Jumpy Carp, Jumpy Boaters
Heads up! The invasive jumping carp have officially moved
upriver to Wisconsin and Minnesota. In early December the
Wisconsin Department of Natural Resources announced that
it had identified a silver carp taken from a commercial fishing
net in the Mississippi near La Crosse.
carp and one or two bighead carp
— also invasive Asian carp — were taken from the
When spooked by the vibrations from outboard
motor propellers, silver carp will leap as high as 10 feet
out of the water. They sometimes leap into boats and have injured
people in boats. They can grow to weigh 60 pounds, according
to Minnesota DNR information.
This is the first official report of
a silver carp upriver from the Quad Cities.
Grass carp have been found in the Wisconsin
stretch of the Mississippi since 1987. Bighead carp were caught
at the mouth of the St. Croix River in 1998, and in Lake Pepin
in 2003 and 2007. This was the first caught in Pool 8.
Grass carp can grow to weigh 70 pounds,
and bighead carp to 110 pounds. All three species were originally
stocked in commercial ponds in the South to control plants
and snails. Floodwaters carried them into Mississippi tributaries.
Their spread disrupts the river ecosystem, because they consume
large quantities of plants and algae, displacing native species.
Once they get bigger than about 10 pounds, they have no predators.
in part by the threat of Asian carp reaching the Great Lakes,
the Great Lakes Fishery Commission released a report whose
title nearly says it all: “Preliminary
Feasibility of Ecological Separation of the Mississippi River
and the Great Lakes to Prevent the Transfer of Aquatic Invasive
and the Great Lakes watersheds are linked artificially by
canals in the Chicago area between Lake Michigan and the
Illinois River. Zebra mussels used this link to reach the
Mississippi in the 1990s. Currently an electrical barrier
near Romeoville, Ill., is the only barrier between the two
watersheds. The report worries that eventually “human
error, an accident, or a natural disaster” will allow
the barrier to be breached, and it asks that serious consideration
be given to physically separating the two watersheds.
Historic to History
Park, Minn. — A closed bridge approach that
was being considered as a historic site may be put on a fast
track for removal after a section of the approach on the
east shore sagged toward the floodplain below on Nov. 22.
No injuries were reported.
Some people still hope to save the span
jutting from the western bank, saying that even people with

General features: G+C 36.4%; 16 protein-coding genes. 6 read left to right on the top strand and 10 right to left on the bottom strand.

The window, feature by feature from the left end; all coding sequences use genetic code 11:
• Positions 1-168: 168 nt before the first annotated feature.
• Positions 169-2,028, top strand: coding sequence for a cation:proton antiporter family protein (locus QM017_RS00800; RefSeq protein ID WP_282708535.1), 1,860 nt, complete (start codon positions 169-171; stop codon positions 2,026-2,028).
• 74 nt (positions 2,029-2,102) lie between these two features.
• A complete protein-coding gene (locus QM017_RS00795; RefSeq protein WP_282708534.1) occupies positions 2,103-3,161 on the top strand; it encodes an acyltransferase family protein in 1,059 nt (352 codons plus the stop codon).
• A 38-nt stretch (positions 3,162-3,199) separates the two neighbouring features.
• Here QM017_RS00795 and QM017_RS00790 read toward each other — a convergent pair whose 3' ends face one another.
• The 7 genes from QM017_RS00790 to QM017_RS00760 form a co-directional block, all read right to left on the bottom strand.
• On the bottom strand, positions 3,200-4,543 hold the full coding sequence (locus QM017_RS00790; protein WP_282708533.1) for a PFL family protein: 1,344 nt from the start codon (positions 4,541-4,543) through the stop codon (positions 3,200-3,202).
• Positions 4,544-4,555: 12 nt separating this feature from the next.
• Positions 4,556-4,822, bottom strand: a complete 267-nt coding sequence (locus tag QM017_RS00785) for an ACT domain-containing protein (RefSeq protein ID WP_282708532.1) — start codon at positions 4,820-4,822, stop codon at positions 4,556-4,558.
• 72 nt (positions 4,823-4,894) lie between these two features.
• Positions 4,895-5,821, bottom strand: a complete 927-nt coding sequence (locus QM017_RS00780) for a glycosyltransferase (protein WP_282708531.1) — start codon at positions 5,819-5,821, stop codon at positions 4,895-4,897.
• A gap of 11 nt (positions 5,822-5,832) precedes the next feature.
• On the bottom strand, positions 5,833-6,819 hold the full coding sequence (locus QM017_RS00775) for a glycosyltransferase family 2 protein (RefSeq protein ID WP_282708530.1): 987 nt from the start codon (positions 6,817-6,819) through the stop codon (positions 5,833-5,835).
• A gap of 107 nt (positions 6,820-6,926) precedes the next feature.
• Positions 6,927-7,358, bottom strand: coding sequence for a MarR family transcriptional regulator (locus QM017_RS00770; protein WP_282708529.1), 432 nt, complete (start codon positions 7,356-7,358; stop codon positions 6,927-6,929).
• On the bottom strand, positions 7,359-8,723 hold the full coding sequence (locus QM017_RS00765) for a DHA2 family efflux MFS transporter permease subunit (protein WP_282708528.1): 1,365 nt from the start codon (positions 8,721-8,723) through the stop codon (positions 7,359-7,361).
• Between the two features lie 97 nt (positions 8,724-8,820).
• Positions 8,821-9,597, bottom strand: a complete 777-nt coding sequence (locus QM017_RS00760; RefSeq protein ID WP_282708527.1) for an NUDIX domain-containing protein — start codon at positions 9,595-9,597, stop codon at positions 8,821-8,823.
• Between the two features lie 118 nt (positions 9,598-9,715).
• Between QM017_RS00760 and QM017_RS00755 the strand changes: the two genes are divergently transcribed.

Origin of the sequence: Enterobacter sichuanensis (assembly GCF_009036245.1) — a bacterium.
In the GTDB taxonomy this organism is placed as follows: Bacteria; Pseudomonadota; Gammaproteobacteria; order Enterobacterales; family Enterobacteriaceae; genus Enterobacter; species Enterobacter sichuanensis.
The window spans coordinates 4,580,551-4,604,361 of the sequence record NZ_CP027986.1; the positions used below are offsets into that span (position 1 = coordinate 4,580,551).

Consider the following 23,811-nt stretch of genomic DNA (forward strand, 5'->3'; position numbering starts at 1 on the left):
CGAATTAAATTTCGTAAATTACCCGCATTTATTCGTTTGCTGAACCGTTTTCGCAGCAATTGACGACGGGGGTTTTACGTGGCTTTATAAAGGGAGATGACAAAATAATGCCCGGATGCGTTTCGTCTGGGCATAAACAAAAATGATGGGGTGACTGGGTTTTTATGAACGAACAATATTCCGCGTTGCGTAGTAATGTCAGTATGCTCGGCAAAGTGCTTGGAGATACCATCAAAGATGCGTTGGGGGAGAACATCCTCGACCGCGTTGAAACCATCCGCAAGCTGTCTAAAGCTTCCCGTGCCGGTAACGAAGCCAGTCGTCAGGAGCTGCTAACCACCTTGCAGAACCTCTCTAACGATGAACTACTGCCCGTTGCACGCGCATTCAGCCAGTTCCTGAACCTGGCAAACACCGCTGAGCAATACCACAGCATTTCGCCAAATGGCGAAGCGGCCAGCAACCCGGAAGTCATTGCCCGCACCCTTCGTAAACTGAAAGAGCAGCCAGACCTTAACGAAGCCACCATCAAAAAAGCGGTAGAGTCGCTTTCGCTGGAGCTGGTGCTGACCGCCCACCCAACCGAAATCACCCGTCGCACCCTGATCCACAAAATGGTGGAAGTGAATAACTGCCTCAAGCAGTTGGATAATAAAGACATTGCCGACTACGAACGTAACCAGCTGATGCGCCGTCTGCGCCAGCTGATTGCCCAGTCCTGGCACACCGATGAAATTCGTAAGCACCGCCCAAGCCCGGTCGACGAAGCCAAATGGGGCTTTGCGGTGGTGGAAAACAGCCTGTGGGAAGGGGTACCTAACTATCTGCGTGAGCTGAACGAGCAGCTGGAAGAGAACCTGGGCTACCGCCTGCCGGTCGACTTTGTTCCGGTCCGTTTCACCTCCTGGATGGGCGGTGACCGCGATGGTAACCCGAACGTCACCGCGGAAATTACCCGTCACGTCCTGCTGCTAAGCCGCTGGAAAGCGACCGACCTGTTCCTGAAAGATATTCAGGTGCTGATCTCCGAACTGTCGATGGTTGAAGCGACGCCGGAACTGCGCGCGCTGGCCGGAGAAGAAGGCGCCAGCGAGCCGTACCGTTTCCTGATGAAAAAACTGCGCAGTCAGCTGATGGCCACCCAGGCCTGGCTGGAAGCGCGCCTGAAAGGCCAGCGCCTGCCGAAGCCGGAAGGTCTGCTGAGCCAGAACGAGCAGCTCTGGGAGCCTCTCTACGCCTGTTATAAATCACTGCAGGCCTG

limited mobility can follow the old roadbed as far as 700 feet
out onto the Mississippi.
The bridge is in poor condition overall,
but the western approach is in better shape, according to preservation
advocates. They claim that restoring the western approach would
cost about the same as tearing it down, and it could be used
as a fishing pier, scenic overlook and historic site.
After the partial collapse, the west
approach was fenced off with no-trespassing signs and officials
cautioned people to stay away.
Once known as the Rock Island Bridge,
the swing bridge between the Minnesota communities of Inver
Grove Heights, on the west end, and St. Paul Park, on the east
end, dates to 1895. The 1,661-foot-long, two-level span closed
to trains in 1980 and its two-lane crossing closed to autos
in 1999. The U.S. Coast Guard ordered it removed in 2001 lest
the dilapidated structure interfere with river traffic, but
preservationists have tried to save it. Washington County had
already planned to demolish the 471-foot eastern approach.
The swing section remains in the middle of the river.
On the Dakota County side, however, Inver
Grove Heights has planned a 60-acre park adjacent to the west
end of the bridge. The Mississippi River Trail for pedestrians
and bicycles passes nearby. Marina slips for hundreds of pleasure
craft are just upriver.
bridge had long been a destination for river watchers, albeit
unsanctioned. In a carefully worded statement, Mark Krebsbach,
Dakota County transportation director, said that because
Minnesota owns the bridge, the state will decide its fate,
and the collapse “may accelerate planning
for disposition of the bridge.”
end in Dakota County “is
not in quite as poor condition as the eastern spans” and
has a different structural design, Krebsbach said. Two western
spans closest to shore, however, “are in the worst condition
of the west approach,” he added, and finds “the
entire bridge in very poor structural condition.”
Dakota County has no formal position
on what should happen to the bridge, but it has worked with
other agencies on possible reuse of the western spans on its
side of the Mississippi, Krebsbach said.
City-based HNTB Corp, the designer of the Wakota Bridge,
which carries I-494 across the Mississippi between South
St. Paul and Newport, Minn., will pay the Minnesota Department
of Transportation a mediated $20 million settlement because
of a design flaw.
The retrofitted west-bound span of the
bridge opened in 2006 and currently carries traffic in both
directions. Completion of the redesigned east-bound span is
scheduled for 2010.
bridge between Savanna, Ill., and Sabula, Iowa, was closed
several weeks for maintenance work last fall.
weight restriction of 8 tons on the bridge between Fort Madison,